No one values peace more than the Jewish people, and no one has paid more for the peace process — a misnomer if ever there was one — than the Jews of Israel.
For starters, there is the price of housing that forces young couples in and around Yerushalayim to live in storage rooms. Every time Israel announces it’s going to build a few apartments in Ramat Shlomo or Gilo, there is an outcry from Washington and Europe about the need to avoid unilateral moves that could “derail” the peace process.
It doesn’t matter that we’re talking about places that in no circumstances will be handed to a Palestinian entity; any announcement regarding building tenders evokes a Pavlovian response.
One Israeli government after another, whether from the right, left or center, has been intimidated by Peace Now and its supporters in Europe and refused to build affordable housing in Beitar Ilit, Adam (less than 10 minutes north of Yerushalayim), Tel Zion and dozens of other communities that could give young couples normal homes and easy access to employment.
The result is a shortage of housing and skyrocketing prices that are out of reach for most young couples, courtesy of the peace process.
Since signing the Oslo Accords in 1993, Israel has taken dramatic steps to advance the peace process that cost the country some NIS 453 billion, according to calculations by MK Moshe Feiglin.
In a recent speech to the Knesset plenum, Feiglin teased Yesh Atid chairman Yair Lapid, who during the recent election campaign asked, “Where is the money?” Lapid suggested that money that could have gone to the middle class was going to “settlements” and yeshivos. Feiglin did some digging and found that the money went to pay the peace-process tab.
By his calculation, Israel has spent NIS 86 billion in transfers to the terrorist regime in Gaza; NIS 28.5 billion in additional funding for the General Security Service to fight terror; NIS 87 billion for additional IDF deployments; NIS 4.7 billion for the security fence; and NIS 123 billion in lost tourism revenue caused by Operation Defensive Shield (begun in response to the Park Hotel Seder night massacre).
NIS 453 billion could have paid for smaller class sizes, could have built and equipped more hospitals and provided more medicines for the “medicine basket” provided by the Health Ministry. It could have upgraded social welfare services, allowed the government to lower taxes (instead of raising them) and improved the quality of life for each and every Jew — and Arab — in Israel.
The yeshivah budget that keeps Lapid up nights doesn’t hold a candle to the peace process budget.
The highest price, of course, that Israel has paid for the peace process is in human life. Between 2000 and 2005, some 1,100 Israeli citizens were murdered, and 8,000 more were wounded. The bloodbath was unleashed after Israel’s then-prime minister went to Camp David and offered Yasser Arafat, yimach shemo, a Palestinian state with Yerushalayim as its capital.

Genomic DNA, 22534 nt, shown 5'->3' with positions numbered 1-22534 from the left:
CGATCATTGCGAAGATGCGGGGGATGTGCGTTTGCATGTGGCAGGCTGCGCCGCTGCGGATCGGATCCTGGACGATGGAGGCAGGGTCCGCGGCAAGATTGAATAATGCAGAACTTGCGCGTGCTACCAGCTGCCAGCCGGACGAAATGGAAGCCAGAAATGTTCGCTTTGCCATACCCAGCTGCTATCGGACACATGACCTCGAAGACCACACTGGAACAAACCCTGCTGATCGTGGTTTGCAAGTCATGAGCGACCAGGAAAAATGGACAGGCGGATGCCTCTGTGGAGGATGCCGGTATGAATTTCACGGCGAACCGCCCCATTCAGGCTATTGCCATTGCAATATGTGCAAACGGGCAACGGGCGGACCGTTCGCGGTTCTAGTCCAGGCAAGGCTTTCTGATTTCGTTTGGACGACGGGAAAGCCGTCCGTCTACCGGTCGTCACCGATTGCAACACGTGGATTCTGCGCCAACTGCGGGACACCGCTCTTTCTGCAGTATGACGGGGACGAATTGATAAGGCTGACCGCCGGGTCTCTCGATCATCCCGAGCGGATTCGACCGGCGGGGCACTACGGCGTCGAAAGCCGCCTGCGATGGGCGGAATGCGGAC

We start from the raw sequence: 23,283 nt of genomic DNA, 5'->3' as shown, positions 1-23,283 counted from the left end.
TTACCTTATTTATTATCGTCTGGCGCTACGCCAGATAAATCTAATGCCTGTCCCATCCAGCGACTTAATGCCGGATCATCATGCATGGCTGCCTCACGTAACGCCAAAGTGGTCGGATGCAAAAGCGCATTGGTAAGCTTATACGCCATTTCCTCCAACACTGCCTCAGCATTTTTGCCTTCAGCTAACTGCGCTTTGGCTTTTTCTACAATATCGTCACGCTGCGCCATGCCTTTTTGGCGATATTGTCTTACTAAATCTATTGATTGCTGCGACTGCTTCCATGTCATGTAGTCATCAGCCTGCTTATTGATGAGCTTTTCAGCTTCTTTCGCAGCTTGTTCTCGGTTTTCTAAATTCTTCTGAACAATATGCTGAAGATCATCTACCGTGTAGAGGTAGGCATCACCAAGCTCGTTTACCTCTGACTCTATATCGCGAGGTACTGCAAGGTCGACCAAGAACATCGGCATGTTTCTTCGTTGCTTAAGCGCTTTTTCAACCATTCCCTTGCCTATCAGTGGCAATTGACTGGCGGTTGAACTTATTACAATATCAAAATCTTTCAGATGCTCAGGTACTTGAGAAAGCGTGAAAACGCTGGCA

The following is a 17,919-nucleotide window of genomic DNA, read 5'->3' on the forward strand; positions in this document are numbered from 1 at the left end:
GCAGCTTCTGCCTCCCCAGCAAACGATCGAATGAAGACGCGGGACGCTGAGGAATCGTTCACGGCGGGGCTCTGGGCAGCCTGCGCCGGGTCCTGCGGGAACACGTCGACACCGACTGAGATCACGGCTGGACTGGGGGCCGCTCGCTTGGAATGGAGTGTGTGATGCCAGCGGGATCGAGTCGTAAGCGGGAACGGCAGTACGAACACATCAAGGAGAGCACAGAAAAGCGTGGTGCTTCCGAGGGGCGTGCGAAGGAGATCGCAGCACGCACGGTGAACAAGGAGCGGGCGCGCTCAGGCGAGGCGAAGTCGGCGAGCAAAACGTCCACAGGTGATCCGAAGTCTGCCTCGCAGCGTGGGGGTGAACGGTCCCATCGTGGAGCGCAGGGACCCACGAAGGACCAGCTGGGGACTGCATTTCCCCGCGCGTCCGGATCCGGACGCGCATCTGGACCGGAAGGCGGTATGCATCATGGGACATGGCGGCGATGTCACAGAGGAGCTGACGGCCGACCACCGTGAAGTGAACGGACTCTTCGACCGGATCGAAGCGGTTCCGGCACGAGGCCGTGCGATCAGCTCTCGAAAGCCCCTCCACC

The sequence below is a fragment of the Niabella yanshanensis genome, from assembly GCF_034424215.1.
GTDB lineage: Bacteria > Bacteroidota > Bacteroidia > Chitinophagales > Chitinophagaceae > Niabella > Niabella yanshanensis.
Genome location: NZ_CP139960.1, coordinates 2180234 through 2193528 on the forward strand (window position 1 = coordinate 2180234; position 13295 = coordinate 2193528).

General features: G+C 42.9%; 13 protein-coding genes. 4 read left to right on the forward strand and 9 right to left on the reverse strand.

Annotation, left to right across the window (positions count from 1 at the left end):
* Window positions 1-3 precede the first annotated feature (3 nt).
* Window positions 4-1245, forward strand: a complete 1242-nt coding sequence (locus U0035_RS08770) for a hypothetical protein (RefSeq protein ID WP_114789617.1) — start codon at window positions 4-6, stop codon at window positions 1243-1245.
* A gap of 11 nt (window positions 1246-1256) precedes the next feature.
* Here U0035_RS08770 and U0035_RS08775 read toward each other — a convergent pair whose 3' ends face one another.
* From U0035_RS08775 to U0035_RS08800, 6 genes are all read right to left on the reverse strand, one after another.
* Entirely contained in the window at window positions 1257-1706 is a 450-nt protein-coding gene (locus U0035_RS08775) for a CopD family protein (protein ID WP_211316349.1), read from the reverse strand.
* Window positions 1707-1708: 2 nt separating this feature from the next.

There were fatalities before and after, but not with the same intensity, and not following what should have been a breakthrough in the peace process if the Palestinians were really interested in peace.
Compounding the suffering of those who lost their loved ones to terrorism, Israel is now freeing their killers. The two terrorists who firebombed the bus carrying Rachel Weiss and three of her children, Hy”d, as well as IDF soldier David Delarosa who died trying to save the family, are going home to a hero’s welcome.
The prisoner release is not only a statement about how Israel values the lives of its citizens — no other Western country would agree to free murderers, especially not the United States — but makes a mockery of deterrence; and this from Prime Minister Binyamin Netanyahu, who preached for years about standing up to terror.
No one expects the talks beginning this week in Yerushalayim to result in peace. The best the sides are hoping for is to prove that they’re interested in peace and that the other party is the recalcitrant one.
Logic would dictate that Israel has already made its case. Logic would suggest that peace is a Palestinian interest as well and that Israel shouldn’t have had to make painful concessions just to get them to show up for talks. But logic doesn’t hold sway in Washington or Europe.
This is a dangerous time. Israel is entering the diplomatic lion’s den. Secretary of State John Kerry has reportedly warned Netanyahu that if the talks collapse, Israel will face international isolation. Kerry’s hand-picked “mashgiach” to the talks, the man who will determine who really wants peace, is Martin Indyk, who served as chairman of the New Israel Fund’s International Council and has been an outspoken critic of Netanyahu.
That means that when Abbas demands that Netanyahu put a map on the table, demarcating the borders of “Palestine,” and Netanyahu insists that he can’t do so until they agree on security arrangements, Indyk will weigh in on the Palestinian side. At each juncture, he will be there, not as an observer, but as a participant, pushing a U.S. State Department-New Israel Fund agenda.
During this month of rachamim we daven that Israel emerge from this process with real peace, or at the very least, with universal recognition that it was willing to go the distance to achieve it.